The Internet can be a daunting place, notably for those that know and acknowledge its perils. For every bitter ex-couple rejoiced or friendly tweet exchanged by President Trump on social media, there always appears to be a fresh cyber attack, data breach, or con artist intending to utilize cyberspace for their clandestine gains. A day never passes by without the notion or real possibility of some new frightening online threat circulating, from the Locky ransomware malware and Cloudbleed attacks to news of threats to the future, such as hacks on IoT devices like self-driving cars and critical medical equipment like pacemakers. Every facet of our contemporary life is amalgamated with both the benefits and dangers of the web. As technology continues to advance without restraints, it is merely going to become more deeply interwoven in every dimension of our existence. Hence, it is indispensable that our society takes every action conceivable to curtail or wholly counteract all of the menaces to peoples’ lifestyles. To accomplish this, ending online anonymity is a necessary first step.
Anonymity has always been employed as an exploitive tool such as permitting the flow of information from autocracies and the divulgement of incriminating illicit evidence briskly covered up by multinational corporations. Significantly, anonymity in this modern era is increasingly being exploited. The result is entities worldwide being manipulated, deceived, and ultimately damaged. It’s truly time to ponder whether anonymity still serves as a positive aspiration for those that advocate it wholeheartedly. A concrete illustration of anonymity in its demised state, for example, derives from the benefits of unveiling anonymous cyber bullies and hate groups. The deterrence of transmitting hateful messages would increase tremendously since their true identities would be revealed to the world as a whole, right alongside their discourses. Currently, cyber bullies and various hate groups may disseminate and proliferate their discourses with nigh immunity since they are vastly unlikely to be penalized in reality. On account of those who will emerge as their future victims, this ought to change.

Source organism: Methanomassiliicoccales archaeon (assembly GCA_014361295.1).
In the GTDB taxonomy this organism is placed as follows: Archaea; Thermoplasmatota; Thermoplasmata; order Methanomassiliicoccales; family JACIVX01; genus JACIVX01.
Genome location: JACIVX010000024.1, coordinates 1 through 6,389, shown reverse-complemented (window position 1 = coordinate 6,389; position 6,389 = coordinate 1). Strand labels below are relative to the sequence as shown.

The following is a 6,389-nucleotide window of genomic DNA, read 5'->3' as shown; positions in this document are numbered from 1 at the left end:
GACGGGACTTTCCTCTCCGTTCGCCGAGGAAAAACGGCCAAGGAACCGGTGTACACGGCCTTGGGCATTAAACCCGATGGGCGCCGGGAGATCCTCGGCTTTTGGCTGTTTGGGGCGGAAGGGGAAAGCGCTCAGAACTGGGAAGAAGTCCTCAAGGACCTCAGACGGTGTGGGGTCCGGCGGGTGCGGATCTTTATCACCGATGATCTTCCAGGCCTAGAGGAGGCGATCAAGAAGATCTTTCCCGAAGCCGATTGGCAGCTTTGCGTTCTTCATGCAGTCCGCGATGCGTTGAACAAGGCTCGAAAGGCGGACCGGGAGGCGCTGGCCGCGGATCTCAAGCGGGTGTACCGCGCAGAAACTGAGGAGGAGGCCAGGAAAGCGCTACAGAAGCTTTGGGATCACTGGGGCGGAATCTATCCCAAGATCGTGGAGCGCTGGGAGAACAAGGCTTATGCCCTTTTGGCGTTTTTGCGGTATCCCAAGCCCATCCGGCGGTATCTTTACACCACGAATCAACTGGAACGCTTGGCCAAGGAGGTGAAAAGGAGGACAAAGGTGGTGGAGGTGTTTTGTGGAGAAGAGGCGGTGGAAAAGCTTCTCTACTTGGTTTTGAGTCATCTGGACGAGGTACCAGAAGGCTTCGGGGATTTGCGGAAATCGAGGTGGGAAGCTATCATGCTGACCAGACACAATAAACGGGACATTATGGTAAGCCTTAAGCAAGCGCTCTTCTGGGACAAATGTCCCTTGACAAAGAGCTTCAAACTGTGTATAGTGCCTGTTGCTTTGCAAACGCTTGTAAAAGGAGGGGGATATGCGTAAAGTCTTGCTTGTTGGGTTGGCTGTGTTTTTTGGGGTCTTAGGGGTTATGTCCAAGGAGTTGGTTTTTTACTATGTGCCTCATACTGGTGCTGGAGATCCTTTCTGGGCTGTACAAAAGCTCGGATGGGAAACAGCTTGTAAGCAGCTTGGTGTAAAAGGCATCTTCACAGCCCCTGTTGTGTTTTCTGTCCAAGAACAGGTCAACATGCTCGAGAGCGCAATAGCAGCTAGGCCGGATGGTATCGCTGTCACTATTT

Terrorism and virtual fanaticism, prevalent in cyberspace if one knows where to look, would also experience colossal hits from the bare stripping off their protective online anonymity. With regards to deception and cyber crime, they may not vanish completely, but the comparative alleviation brought about by their anonymity most surely would. Moreover, the possibility of them being vanquished draws closer. Online black markets such as the disreputable Silk Road, an anonymous covert and enigmatic market for everything ranging from illegal substances to hitmen, would discover that their revenues massively undermined as the most of their clients disappeared. All of these advantages merely require society making one minor change to the background wiring that connects the planet.
Since information security professionals are taking steps to protect their private networks, why is our society not taking the most pronounced step to protect the one we all share? If obsolete anonymity were removed from cyberspace, we would perceive enhanced security for ourselves and our families, while at the same time striking a significant blow against every darker, more malevolent resident of the internet and dark web. Ending anonymity is the first and foremost priority we should make, in the interest of a hopeful tomorrow.